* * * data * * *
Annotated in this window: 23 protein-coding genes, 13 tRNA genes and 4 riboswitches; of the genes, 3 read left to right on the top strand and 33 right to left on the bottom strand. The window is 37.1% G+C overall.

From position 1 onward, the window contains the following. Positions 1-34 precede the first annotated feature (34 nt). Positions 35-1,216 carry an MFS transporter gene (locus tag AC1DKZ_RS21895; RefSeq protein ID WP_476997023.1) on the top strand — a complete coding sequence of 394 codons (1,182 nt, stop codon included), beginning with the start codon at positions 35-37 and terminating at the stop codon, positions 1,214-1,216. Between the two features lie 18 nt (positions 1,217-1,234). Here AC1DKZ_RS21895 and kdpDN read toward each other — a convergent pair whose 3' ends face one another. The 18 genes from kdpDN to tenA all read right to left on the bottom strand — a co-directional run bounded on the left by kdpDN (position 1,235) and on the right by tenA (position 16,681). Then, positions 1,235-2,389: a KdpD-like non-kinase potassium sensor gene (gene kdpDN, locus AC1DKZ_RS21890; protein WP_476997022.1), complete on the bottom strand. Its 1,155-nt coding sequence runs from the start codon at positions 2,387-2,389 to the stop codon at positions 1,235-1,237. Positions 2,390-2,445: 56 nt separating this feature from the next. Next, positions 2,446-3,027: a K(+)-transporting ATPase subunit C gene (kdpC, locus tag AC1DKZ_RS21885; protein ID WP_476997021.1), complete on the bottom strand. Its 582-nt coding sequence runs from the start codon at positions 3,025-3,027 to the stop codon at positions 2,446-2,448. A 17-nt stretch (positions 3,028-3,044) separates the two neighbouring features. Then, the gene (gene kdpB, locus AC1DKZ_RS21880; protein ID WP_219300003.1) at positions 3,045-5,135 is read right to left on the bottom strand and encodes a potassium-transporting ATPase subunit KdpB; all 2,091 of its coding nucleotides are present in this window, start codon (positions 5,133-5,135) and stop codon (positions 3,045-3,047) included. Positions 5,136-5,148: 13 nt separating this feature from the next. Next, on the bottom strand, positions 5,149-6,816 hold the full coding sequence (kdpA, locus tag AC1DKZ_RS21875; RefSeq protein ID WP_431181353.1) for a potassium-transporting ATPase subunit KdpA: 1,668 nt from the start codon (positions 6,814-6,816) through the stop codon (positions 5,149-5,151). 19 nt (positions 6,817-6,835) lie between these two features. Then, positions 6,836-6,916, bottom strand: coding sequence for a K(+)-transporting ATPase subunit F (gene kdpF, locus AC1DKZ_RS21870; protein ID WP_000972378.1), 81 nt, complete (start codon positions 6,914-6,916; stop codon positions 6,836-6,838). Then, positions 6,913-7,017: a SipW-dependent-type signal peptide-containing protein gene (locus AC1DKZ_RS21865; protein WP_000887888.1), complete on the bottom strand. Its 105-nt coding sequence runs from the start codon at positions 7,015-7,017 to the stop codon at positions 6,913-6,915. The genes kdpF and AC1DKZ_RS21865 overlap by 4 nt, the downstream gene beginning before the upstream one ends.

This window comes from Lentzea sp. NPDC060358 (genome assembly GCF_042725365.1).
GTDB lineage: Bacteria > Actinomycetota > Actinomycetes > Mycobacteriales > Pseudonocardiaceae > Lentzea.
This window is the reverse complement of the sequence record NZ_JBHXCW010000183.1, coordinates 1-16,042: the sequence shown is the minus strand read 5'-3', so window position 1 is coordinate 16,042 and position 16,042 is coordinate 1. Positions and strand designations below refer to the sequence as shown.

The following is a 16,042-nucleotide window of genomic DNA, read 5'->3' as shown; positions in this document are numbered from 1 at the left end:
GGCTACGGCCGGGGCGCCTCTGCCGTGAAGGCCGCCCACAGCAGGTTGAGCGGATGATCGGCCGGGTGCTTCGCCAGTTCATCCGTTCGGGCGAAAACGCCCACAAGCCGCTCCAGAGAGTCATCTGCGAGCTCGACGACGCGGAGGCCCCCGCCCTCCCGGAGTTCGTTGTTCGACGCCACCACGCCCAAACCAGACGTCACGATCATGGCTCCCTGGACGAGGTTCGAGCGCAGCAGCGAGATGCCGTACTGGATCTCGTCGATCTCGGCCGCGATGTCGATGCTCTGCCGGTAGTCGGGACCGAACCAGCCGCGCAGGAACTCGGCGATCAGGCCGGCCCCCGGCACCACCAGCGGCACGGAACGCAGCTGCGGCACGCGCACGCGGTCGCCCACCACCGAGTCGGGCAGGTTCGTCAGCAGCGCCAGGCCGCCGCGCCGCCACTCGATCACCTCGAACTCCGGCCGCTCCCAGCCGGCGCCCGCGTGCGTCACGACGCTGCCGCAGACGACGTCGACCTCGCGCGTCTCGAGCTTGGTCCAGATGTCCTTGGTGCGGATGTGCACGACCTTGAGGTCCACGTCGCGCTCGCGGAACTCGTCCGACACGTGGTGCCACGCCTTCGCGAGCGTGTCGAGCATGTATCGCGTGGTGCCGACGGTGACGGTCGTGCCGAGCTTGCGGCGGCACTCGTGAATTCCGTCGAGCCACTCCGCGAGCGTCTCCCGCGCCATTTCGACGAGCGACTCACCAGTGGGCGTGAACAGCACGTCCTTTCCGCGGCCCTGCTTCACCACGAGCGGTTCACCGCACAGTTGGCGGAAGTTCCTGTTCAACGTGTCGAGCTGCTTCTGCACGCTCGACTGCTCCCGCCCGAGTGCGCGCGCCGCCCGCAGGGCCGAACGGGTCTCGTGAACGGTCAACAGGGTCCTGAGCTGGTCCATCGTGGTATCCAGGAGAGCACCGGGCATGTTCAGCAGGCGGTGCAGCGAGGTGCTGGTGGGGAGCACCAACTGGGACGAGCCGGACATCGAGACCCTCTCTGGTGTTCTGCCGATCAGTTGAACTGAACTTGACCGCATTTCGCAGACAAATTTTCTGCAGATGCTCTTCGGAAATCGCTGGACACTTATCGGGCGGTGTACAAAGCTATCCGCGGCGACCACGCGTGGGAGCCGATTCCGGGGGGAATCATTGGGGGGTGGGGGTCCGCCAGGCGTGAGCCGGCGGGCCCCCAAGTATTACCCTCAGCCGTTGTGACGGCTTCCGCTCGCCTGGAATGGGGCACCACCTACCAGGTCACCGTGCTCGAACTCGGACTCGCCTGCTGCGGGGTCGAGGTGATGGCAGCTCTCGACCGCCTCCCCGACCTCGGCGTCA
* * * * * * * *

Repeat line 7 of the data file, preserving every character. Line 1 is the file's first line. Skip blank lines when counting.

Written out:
GGCTACGGCCGGGGCGCCTCTGCCGTGAAGGCCGCCCACAGCAGGTTGAGCGGATGATCGGCCGGGTGCTTCGCCAGTTCATCCGTTCGGGCGAAAACGCCCACAAGCCGCTCCAGAGAGTCATCTGCGAGCTCGACGACGCGGAGGCCCCCGCCCTCCCGGAGTTCGTTGTTCGACGCCACCACGCCCAAACCAGACGTCACGATCATGGCTCCCTGGACGAGGTTCGAGCGCAGCAGCGAGATGCCGTACTGGATCTCGTCGATCTCGGCCGCGATGTCGATGCTCTGCCGGTAGTCGGGACCGAACCAGCCGCGCAGGAACTCGGCGATCAGGCCGGCCCCCGGCACCACCAGCGGCACGGAACGCAGCTGCGGCACGCGCACGCGGTCGCCCACCACCGAGTCGGGCAGGTTCGTCAGCAGCGCCAGGCCGCCGCGCCGCCACTCGATCACCTCGAACTCCGGCCGCTCCCAGCCGGCGCCCGCGTGCGTCACGACGCTGCCGCAGACGACGTCGACCTCGCGCGTCTCGAGCTTGGTCCAGATGTCCTTGGTGCGGATGTGCACGACCTTGAGGTCCACGTCGCGCTCGCGGAACTCGTCCGACACGTGGTGCCACGCCTTCGCGAGCGTGTCGAGCATGTATCGCGTGGTGCCGACGGTGACGGTCGTGCCGAGCTTGCGGCGGCACTCGTGAATTCCGTCGAGCCACTCCGCGAGCGTCTCCCGCGCCATTTCGACGAGCGACTCACCAGTGGGCGTGAACAGCACGTCCTTTCCGCGGCCCTGCTTCACCACGAGCGGTTCACCGCACAGTTGGCGGAAGTTCCTGTTCAACGTGTCGAGCTGCTTCTGCACGCTCGACTGCTCCCGCCCGAGTGCGCGCGCCGCCCGCAGGGCCGAACGGGTCTCGTGAACGGTCAACAGGGTCCTGAGCTGGTCCATCGTGGTATCCAGGAGAGCACCGGGCATGTTCAGCAGGCGGTGCAGCGAGGTGCTGGTGGGGAGCACCAACTGGGACGAGCCGGACATCGAGACCCTCTCTGGTGTTCTGCCGATCAGTTGAACTGAACTTGACCGCATTTCGCAGACAAATTTTCTGCAGATGCTCTTCGGAAATCGCTGGACACTTATCGGGCGGTGTACAAAGCTATCCGCGGCGACCACGCGTGGGAGCCGATTCCGGGGGGAATCATTGGGGGGTGGGGGTCCGCCAGGCGTGAGCCGGCGGGCCCCCAAGTATTACCCTCAGCCGTTGTGACGGCTTCCGCTCGCCTGGAATGGGGCACCACCTACCAGGTCACCGTGCTCGAACTCGGACTCGCCTGCTGCGGGGTCGAGGTGATGGCAGCTCTCGACCGCCTCCCCGACCTCGGCGTCA